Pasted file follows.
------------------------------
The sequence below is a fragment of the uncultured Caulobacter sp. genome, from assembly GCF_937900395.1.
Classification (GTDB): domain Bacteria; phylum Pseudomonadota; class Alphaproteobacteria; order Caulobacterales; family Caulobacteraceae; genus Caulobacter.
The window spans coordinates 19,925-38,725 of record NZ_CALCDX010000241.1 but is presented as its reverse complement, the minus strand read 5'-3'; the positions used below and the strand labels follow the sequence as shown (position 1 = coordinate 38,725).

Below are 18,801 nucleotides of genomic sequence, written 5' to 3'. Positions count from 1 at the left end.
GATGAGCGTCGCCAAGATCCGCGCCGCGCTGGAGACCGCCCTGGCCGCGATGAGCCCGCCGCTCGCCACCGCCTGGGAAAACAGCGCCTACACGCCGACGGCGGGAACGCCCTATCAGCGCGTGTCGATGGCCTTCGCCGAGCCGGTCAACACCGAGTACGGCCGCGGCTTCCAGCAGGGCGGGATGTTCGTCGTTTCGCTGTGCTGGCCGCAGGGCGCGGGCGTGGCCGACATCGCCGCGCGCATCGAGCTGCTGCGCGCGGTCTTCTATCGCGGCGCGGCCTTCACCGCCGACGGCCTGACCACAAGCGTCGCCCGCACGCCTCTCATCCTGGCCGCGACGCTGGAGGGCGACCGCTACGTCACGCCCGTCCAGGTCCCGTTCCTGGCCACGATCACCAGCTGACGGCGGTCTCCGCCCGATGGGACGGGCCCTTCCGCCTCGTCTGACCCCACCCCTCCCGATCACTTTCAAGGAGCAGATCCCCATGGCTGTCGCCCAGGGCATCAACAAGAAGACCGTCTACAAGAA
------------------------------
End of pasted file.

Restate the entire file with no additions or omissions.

The sequence below is a fragment of the uncultured Caulobacter sp. genome, from assembly GCF_937900395.1.
Classification (GTDB): domain Bacteria; phylum Pseudomonadota; class Alphaproteobacteria; order Caulobacterales; family Caulobacteraceae; genus Caulobacter.
The window spans coordinates 19,925-38,725 of record NZ_CALCDX010000241.1 but is presented as its reverse complement, the minus strand read 5'-3'; the positions used below and the strand labels follow the sequence as shown (position 1 = coordinate 38,725).

Below are 18,801 nucleotides of genomic sequence, written 5' to 3'. Positions count from 1 at the left end.
GATGAGCGTCGCCAAGATCCGCGCCGCGCTGGAGACCGCCCTGGCCGCGATGAGCCCGCCGCTCGCCACCGCCTGGGAAAACAGCGCCTACACGCCGACGGCGGGAACGCCCTATCAGCGCGTGTCGATGGCCTTCGCCGAGCCGGTCAACACCGAGTACGGCCGCGGCTTCCAGCAGGGCGGGATGTTCGTCGTTTCGCTGTGCTGGCCGCAGGGCGCGGGCGTGGCCGACATCGCCGCGCGCATCGAGCTGCTGCGCGCGGTCTTCTATCGCGGCGCGGCCTTCACCGCCGACGGCCTGACCACAAGCGTCGCCCGCACGCCTCTCATCCTGGCCGCGACGCTGGAGGGCGACCGCTACGTCACGCCCGTCCAGGTCCCGTTCCTGGCCACGATCACCAGCTGACGGCGGTCTCCGCCCGATGGGACGGGCCCTTCCGCCTCGTCTGACCCCACCCCTCCCGATCACTTTCAAGGAGCAGATCCCCATGGCTGTCGCCCAGGGCATCAACAAGAAGACCGTCTACAAGAA